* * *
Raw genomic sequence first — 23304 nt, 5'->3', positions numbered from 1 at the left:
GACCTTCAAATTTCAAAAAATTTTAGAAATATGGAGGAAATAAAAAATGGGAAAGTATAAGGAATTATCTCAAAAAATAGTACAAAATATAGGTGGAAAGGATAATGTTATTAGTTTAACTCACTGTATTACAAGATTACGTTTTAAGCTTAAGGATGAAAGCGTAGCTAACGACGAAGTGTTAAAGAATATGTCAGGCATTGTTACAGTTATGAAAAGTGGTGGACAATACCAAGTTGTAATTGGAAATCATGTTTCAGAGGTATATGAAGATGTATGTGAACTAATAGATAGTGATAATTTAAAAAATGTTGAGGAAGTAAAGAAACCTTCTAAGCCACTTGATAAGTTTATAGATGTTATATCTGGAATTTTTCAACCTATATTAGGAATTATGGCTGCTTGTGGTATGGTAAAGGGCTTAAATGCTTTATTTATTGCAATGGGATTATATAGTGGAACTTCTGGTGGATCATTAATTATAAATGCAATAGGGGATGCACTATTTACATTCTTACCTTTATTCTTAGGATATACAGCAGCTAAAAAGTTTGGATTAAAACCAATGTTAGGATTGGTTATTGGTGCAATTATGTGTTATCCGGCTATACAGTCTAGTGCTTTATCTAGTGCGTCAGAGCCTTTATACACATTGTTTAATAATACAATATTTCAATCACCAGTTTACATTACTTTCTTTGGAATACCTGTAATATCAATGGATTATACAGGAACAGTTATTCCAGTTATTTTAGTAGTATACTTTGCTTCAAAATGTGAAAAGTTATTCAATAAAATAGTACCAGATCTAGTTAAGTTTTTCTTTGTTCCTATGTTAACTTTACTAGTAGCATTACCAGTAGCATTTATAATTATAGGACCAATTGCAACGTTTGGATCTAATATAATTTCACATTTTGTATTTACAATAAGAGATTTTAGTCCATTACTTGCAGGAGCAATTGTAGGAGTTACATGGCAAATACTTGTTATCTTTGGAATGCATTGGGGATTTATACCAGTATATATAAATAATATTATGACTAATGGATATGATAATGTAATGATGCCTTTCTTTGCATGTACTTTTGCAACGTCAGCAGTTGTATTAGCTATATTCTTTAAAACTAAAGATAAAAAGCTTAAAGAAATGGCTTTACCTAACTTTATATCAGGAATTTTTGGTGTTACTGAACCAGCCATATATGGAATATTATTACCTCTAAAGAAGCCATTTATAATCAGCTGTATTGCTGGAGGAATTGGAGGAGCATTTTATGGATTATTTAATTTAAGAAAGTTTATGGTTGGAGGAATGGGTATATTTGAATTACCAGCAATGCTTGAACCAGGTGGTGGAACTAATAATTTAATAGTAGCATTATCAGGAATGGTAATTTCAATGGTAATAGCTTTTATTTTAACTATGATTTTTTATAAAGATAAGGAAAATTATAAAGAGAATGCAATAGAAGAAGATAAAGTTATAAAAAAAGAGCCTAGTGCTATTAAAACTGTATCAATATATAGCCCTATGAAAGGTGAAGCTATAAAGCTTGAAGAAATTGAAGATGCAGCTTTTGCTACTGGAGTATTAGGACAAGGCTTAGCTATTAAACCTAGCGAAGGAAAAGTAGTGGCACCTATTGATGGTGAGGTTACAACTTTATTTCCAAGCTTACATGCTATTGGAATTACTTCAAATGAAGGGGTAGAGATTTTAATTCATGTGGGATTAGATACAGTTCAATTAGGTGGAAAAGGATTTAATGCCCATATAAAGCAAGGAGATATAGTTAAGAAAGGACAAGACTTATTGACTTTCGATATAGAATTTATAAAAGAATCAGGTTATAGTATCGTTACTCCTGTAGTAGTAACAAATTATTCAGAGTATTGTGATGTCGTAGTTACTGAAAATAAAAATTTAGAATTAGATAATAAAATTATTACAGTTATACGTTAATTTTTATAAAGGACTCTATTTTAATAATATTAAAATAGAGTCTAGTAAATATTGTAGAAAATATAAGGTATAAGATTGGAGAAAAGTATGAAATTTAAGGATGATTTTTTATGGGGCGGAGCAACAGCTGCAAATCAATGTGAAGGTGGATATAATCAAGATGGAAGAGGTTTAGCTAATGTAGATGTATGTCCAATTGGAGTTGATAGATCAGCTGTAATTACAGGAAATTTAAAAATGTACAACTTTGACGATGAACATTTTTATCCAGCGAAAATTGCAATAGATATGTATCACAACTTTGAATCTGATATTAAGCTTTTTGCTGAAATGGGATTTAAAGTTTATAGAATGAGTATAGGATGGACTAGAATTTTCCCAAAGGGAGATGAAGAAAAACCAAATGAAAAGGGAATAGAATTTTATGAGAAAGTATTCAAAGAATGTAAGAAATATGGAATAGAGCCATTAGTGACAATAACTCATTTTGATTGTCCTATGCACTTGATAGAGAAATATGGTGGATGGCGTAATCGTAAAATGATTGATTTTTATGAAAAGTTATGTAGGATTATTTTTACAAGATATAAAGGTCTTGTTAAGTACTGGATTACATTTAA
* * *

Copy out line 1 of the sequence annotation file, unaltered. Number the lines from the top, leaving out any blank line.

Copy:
Raw genomic sequence first — 23304 nt, 5'->3', positions numbered from 1 at the left: